Are We All Working For Robots?
Society is not run by robots (yet!) - The question is, are we in the age of programming?
While society is not run by robots?—?yet. There are a lot of people learning programming and a lot of companies who’s only product depends on a lot of automation.
If you think about online bill payment instead of checks, then you understand the shift. The printing of checks, a long time ago, required a pressman (and they normally were men). That man set the type, checked the proof, loaded the paper and ran the job. With digital presses today, the operator just loads the paper, sets a few settings, and uploads a file. The process has been automated.
Online checking requires even less physical work, and more programming. The question is, are we in the age of programming?
Before the robots get here, there may be an age when most humans work to program something. Life for man started as hunter gathers. This stage of human life revolved around nomadic wandering. Then came the agricultural age?—?typified by farming. Followed by the industrial age where factories and factory workers dominated culture. While short-lived, the information age has ended.
But when does an age end … it ends when the products that typify that age are commodities and something newer commands value.
Today, farm products are called, “commodities” which indicated there value to the market place. Most any country can produce most any product?—?so more manufactured items have little distinction. The iPhone without apps would not be very valuable.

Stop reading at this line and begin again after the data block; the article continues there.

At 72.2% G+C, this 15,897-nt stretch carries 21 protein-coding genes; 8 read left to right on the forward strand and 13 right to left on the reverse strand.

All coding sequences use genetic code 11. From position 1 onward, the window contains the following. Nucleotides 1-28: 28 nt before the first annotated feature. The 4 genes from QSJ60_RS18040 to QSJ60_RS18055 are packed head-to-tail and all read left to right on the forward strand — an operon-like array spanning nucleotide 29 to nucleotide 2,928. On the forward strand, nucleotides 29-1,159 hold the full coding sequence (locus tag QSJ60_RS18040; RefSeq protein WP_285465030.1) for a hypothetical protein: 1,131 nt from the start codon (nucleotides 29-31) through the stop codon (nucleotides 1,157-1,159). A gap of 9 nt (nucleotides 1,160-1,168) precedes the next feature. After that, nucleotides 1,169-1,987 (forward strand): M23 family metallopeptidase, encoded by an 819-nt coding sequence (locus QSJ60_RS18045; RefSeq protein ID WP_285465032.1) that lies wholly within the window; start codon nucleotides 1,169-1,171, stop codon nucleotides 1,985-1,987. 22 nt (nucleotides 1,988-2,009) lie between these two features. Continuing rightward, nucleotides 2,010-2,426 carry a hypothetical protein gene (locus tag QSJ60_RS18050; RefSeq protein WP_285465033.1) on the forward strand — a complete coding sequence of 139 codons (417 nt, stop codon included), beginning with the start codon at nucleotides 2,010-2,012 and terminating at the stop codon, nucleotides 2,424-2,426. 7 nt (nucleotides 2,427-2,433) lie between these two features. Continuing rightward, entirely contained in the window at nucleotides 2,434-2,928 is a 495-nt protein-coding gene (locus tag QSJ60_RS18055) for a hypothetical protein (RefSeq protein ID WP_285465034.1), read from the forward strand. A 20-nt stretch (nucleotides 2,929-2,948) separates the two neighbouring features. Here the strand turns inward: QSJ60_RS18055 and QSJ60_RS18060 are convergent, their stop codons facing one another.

The internet has made information a commodity. In fact, most experts agree that the information age ended in 2007 as informational products started loosing value. Most apps today are .99 pounds or only a fraction of the local currency. This is a radical shift to the price of software.
This downward spiral in price is largely do to programmers who realized that a low cost product, sold to millions, makes one a millionaire quickly. So software developers set prices for their apps to the bare minimum.
And the same is true with Kindle books. Every author want to make a buck form one million people. So, they set their price low in hopes that low price will encourage sales. This only lead to prices dropping in books and apps. And so we have proof that information is now a commodity also.
So what, “age” are we in?
Decidedly we are in the automated service age. From auto shipments of diapers from Amazon to automated, recurring, online bill pay. If we look at work today, more and more people service the automation machinery where we work. Either we program the computers that automate the services we buy, or we service the computers.
Back to our printed checks example. With digital printers, operators really just change toner and fill paper. Programmers write code to handle all the decisions of printing the job that were the domain of the pressmen of the past.
Unlike in the industrial age, were workers maintained dumb machines; today workers program and maintain ever smarter machines. At some point, the machines will program and maintain themselves.
But we are not there yet. We still live in a world that requires human workers. But it may be a world were WE are programming the machines of our demise?—?or at least our termination from work.
The 1927 the movie Metropolis showed workers slaving to an all consuming, machine. We may be on the brink of that.
Ask yourself how may of your friends either program or maintain systems of computer automation. That could include entering data into a computer or running reports from that system.
If you want to watch a movies that depicts that thinking, watch Metropolis. In the movie, an underclass serves an elite who live an utopian existence. The workers, don’t serve directly, but by maintaining the machines.
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